Over the course of two LPs and an EP, Guy Blakeslee and his Entrance alter ego grew to detest his record-label sponsors for their incessant artistic impositions. In a decisive move to liberate himself from having to continuously make things "more concise," Blakeslee decided to independently record, produce, and release his next album. His vision came to fruition early last summer when he put out Prayer of Death on his ad hoc Entrance Records. Although the album had been released, Blakeslee was still on the lookout for a real record label to give it a proper debut. He must've said the right prayers to the right spirits, as '06 wound down, the modest psych-rock label Tee Pee Records scooped up the album and unleashed it on this world.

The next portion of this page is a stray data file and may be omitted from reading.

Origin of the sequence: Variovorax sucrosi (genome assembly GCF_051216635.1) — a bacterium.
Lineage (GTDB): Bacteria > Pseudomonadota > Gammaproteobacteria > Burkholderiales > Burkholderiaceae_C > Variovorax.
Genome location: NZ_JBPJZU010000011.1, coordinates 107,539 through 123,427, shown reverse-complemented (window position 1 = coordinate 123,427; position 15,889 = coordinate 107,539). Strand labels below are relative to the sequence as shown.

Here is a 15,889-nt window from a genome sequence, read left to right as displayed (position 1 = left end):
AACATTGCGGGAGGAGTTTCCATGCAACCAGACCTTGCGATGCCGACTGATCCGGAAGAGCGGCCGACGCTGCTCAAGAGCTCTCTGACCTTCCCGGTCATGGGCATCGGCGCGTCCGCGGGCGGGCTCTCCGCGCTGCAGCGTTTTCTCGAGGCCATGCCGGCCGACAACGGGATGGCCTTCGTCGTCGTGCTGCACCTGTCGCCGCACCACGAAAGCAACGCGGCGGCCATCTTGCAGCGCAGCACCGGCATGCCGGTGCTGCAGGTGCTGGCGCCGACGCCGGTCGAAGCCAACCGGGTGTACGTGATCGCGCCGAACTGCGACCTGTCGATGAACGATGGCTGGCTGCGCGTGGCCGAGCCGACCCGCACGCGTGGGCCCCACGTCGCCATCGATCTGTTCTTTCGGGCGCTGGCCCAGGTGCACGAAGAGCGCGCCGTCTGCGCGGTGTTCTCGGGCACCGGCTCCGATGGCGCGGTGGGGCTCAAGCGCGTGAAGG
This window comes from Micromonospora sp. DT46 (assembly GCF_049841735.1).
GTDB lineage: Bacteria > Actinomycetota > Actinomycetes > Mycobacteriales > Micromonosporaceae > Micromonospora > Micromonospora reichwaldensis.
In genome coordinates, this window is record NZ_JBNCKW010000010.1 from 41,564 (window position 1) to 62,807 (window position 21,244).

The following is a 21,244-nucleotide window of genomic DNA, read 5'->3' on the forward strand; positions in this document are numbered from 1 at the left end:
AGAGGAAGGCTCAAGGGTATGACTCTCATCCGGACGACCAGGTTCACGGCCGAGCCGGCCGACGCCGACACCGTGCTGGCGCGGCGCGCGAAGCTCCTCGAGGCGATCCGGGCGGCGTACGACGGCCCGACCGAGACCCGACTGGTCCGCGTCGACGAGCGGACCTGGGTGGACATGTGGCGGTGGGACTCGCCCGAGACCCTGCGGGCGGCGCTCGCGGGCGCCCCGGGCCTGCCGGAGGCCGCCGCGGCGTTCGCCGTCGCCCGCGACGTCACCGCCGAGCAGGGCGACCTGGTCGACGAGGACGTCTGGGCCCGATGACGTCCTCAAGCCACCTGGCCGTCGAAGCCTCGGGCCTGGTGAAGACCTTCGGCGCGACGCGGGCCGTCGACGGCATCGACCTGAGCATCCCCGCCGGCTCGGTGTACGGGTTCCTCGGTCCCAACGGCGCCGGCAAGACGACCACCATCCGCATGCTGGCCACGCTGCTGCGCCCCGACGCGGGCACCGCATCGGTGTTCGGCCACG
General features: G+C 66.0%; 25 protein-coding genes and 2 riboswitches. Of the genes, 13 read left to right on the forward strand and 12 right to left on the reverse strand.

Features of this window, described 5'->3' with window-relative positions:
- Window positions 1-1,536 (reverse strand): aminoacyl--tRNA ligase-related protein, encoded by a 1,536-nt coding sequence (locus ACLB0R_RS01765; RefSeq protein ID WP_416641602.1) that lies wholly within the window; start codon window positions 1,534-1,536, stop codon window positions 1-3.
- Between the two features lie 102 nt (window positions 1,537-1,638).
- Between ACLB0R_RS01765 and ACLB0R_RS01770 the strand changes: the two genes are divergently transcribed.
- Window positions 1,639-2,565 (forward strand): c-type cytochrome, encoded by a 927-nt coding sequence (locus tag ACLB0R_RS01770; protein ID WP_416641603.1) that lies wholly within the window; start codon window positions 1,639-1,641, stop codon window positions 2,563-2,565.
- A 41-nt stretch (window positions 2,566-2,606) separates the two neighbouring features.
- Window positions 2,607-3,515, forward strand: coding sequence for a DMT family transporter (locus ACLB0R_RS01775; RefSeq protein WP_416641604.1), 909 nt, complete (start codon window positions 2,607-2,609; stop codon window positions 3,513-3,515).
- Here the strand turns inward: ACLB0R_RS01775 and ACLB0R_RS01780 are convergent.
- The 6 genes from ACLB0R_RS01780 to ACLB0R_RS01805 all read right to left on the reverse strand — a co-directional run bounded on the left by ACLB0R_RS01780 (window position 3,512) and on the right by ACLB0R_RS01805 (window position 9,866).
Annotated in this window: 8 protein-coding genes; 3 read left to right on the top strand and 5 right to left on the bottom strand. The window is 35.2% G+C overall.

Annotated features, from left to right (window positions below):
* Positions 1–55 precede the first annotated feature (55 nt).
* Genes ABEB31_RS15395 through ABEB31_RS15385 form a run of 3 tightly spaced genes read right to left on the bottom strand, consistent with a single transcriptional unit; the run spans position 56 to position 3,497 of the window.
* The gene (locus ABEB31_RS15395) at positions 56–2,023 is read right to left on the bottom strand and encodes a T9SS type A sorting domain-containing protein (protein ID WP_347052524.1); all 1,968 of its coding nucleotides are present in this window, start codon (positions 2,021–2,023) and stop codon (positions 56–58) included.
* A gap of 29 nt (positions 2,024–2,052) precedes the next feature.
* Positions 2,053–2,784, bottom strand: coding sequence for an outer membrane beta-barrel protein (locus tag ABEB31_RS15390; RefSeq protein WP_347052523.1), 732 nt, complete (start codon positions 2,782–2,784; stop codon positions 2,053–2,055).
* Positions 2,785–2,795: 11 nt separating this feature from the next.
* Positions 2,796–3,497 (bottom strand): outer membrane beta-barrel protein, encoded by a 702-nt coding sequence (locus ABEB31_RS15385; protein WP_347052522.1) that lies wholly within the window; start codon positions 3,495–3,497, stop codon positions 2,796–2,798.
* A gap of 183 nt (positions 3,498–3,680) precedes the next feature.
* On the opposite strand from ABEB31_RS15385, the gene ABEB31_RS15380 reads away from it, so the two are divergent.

With his previous records, Blakeslee was heralded as a precocious blues upstart, throwing a skillful, honorific nod to all the blues greats of the Delta while staving off Claptonitis. But with Prayer of Death, he spikes his passion for the blues with a preternatural, electric maelstrom that invokes both the specters of the Delta as well as some transient ghosts from North Africa and the Balkans. On his new album, like a wailing banshee somehow escaping her cursed confinement, Blakeslee howls as if each release of breath might force his soul from his body and bring about his eternal freedom. His communion with spirits of the past no longer seems so much reverential as it does preparatory; dark and torrid—with songs like the revision of "Valium Blues" totally enveloped in sitar vibrations, unbridled electric guitar shrieks, and furious string arrangements—Prayer of Death beckons death with every opportunity.